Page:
The new Jame’s Bond film will be the latest blockbuster in the cinema.
Blooper (n) – an embarrassing error
Sometimes the bloopers are the funniest part of the film.
Buzz (n) – a rumour, or excitement
There is a big buzz surrounding the new film.
Cash cow (n) – Lucrative business
The Mission Impossible films are a great cash cow for the studio.
Chick flick (n) – A film which appeals to young women
I’m not going to the cinema with my wife, because it’s just some chick flick.
Cliff-hanger (n) - A story or film with a strong element of suspense
Nearly all the episodes end in a cliff-hanger, so we are forced to watch the next one.
Dark horse (n) Unexpected to win or succeed
That film really was a dark horse. No one expected it would win the best film Oscar.
Extra (n) a person temporarily employed to fill out a crowd scene in a film or play
My son played an extra in a film. He was on screen for a total of 13 seconds.
Fifteen minutes of fame (exp) – Famous for just short time.
That person who ran on to the red carpet at the Oscar ceremony had his 15 minutes of fame. He can think about that sitting in prison.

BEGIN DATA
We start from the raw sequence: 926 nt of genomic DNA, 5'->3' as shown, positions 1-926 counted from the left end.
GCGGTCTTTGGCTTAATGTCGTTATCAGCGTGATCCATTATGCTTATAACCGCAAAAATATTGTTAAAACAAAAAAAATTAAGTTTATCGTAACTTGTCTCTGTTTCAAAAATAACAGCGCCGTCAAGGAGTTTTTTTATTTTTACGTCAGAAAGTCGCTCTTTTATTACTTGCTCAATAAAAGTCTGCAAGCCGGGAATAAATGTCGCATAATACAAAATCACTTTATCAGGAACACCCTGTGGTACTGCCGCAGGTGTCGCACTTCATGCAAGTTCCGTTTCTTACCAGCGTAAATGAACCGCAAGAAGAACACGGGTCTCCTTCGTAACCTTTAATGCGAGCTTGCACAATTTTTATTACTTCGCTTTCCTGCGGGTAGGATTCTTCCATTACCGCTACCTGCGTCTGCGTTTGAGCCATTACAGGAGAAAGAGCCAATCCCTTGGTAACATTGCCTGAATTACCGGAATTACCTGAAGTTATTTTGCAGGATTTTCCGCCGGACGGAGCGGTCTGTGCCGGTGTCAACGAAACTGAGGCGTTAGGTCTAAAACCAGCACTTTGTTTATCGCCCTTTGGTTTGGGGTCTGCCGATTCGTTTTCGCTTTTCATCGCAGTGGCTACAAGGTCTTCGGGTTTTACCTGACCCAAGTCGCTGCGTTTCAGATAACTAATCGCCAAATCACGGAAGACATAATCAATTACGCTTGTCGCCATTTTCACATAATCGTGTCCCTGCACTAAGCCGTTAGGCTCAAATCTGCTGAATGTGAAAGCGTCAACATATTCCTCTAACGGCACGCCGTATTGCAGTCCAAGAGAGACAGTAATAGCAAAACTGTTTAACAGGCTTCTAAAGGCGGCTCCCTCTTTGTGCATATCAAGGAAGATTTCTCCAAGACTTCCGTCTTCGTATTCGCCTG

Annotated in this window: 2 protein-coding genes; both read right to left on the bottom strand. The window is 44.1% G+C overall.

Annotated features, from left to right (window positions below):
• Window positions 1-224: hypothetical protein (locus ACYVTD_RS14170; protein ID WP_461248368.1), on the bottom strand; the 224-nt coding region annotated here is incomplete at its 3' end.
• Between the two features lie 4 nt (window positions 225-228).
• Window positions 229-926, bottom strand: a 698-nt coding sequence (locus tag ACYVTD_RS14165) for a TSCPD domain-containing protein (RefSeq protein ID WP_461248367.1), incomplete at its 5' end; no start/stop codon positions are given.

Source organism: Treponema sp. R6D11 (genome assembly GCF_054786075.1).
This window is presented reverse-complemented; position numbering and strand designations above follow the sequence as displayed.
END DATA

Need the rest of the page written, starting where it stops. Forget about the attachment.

Film buff (n) – An expert who is knowledgeable about films
My brother is a real buff. He knows everything about the latest releases.
Flick (n) – A film or movie
Any good flicks on the TV later?
Gogglebox (n)- Television
Are you watching the gogglebox again? You should go outside and get some fresh air.
Guilty pleasure (n) – Something, such as a film or television programme that one enjoys despite feeling that it is not generally held in high regard
Those silly romance films are my only guilty pleasure. I know they are always the same, but I like them.
Improv (n) – Improvisation
My favourite part of this show is when they do the improv. You can see who the talented actors are.
In the can (exp) – Film ready to be broadcast or released
The film had been in the can for months, but they are waiting for a prime time to release it.
In the pipeline (exp) – In the process of being planned or developed
There is a new film about the life of Bill Clinton in the pipeline.